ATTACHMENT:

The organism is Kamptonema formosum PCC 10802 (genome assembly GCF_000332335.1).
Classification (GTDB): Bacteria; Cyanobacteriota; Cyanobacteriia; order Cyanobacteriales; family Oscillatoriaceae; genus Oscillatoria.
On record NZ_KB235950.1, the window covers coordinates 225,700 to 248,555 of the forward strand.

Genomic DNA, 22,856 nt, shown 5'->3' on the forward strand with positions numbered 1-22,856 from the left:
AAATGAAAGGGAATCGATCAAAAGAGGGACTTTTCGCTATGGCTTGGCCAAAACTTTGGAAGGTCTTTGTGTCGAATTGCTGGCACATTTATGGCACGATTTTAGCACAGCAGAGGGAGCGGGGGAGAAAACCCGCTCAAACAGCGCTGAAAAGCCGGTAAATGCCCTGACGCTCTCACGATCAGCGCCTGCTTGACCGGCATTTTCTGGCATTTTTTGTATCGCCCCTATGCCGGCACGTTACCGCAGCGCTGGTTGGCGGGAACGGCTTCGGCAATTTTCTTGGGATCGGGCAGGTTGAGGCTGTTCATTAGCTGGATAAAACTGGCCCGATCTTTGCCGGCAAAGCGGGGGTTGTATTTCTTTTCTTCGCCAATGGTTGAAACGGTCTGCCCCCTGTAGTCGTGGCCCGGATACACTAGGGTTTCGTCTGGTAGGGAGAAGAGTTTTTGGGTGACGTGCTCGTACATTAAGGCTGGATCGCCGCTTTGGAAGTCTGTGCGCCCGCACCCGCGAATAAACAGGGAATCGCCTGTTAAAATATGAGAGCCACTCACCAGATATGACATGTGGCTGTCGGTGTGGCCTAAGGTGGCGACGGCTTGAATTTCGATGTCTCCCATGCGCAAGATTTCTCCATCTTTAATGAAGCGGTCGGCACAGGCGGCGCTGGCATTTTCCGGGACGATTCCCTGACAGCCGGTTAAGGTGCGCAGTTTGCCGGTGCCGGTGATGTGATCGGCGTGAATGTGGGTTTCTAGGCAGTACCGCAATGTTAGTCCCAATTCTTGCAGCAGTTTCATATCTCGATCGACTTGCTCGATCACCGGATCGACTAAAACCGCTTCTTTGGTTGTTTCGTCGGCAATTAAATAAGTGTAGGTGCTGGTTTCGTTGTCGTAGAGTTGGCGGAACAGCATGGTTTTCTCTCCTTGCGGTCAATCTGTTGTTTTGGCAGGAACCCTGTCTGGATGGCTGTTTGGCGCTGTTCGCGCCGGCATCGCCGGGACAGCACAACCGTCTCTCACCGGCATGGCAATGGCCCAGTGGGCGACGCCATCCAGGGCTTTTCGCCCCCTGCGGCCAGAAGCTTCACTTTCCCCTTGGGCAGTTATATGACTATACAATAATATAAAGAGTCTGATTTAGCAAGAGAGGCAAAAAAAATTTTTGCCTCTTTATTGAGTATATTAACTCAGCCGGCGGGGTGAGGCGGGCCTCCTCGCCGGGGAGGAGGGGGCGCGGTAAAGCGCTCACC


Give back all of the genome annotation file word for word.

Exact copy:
The organism is Kamptonema formosum PCC 10802 (genome assembly GCF_000332335.1).
Classification (GTDB): Bacteria; Cyanobacteriota; Cyanobacteriia; order Cyanobacteriales; family Oscillatoriaceae; genus Oscillatoria.
On record NZ_KB235950.1, the window covers coordinates 225,700 to 248,555 of the forward strand.

Genomic DNA, 22,856 nt, shown 5'->3' on the forward strand with positions numbered 1-22,856 from the left:
AAATGAAAGGGAATCGATCAAAAGAGGGACTTTTCGCTATGGCTTGGCCAAAACTTTGGAAGGTCTTTGTGTCGAATTGCTGGCACATTTATGGCACGATTTTAGCACAGCAGAGGGAGCGGGGGAGAAAACCCGCTCAAACAGCGCTGAAAAGCCGGTAAATGCCCTGACGCTCTCACGATCAGCGCCTGCTTGACCGGCATTTTCTGGCATTTTTTGTATCGCCCCTATGCCGGCACGTTACCGCAGCGCTGGTTGGCGGGAACGGCTTCGGCAATTTTCTTGGGATCGGGCAGGTTGAGGCTGTTCATTAGCTGGATAAAACTGGCCCGATCTTTGCCGGCAAAGCGGGGGTTGTATTTCTTTTCTTCGCCAATGGTTGAAACGGTCTGCCCCCTGTAGTCGTGGCCCGGATACACTAGGGTTTCGTCTGGTAGGGAGAAGAGTTTTTGGGTGACGTGCTCGTACATTAAGGCTGGATCGCCGCTTTGGAAGTCTGTGCGCCCGCACCCGCGAATAAACAGGGAATCGCCTGTTAAAATATGAGAGCCACTCACCAGATATGACATGTGGCTGTCGGTGTGGCCTAAGGTGGCGACGGCTTGAATTTCGATGTCTCCCATGCGCAAGATTTCTCCATCTTTAATGAAGCGGTCGGCACAGGCGGCGCTGGCATTTTCCGGGACGATTCCCTGACAGCCGGTTAAGGTGCGCAGTTTGCCGGTGCCGGTGATGTGATCGGCGTGAATGTGGGTTTCTAGGCAGTACCGCAATGTTAGTCCCAATTCTTGCAGCAGTTTCATATCTCGATCGACTTGCTCGATCACCGGATCGACTAAAACCGCTTCTTTGGTTGTTTCGTCGGCAATTAAATAAGTGTAGGTGCTGGTTTCGTTGTCGTAGAGTTGGCGGAACAGCATGGTTTTCTCTCCTTGCGGTCAATCTGTTGTTTTGGCAGGAACCCTGTCTGGATGGCTGTTTGGCGCTGTTCGCGCCGGCATCGCCGGGACAGCACAACCGTCTCTCACCGGCATGGCAATGGCCCAGTGGGCGACGCCATCCAGGGCTTTTCGCCCCCTGCGGCCAGAAGCTTCACTTTCCCCTTGGGCAGTTATATGACTATACAATAATATAAAGAGTCTGATTTAGCAAGAGAGGCAAAAAAAATTTTTGCCTCTTTATTGAGTATATTAACTCAGCCGGCGGGGTGAGGCGGGCCTCCTCGCCGGGGAGGAGGGGGCGCGGTAAAGCGCTCACC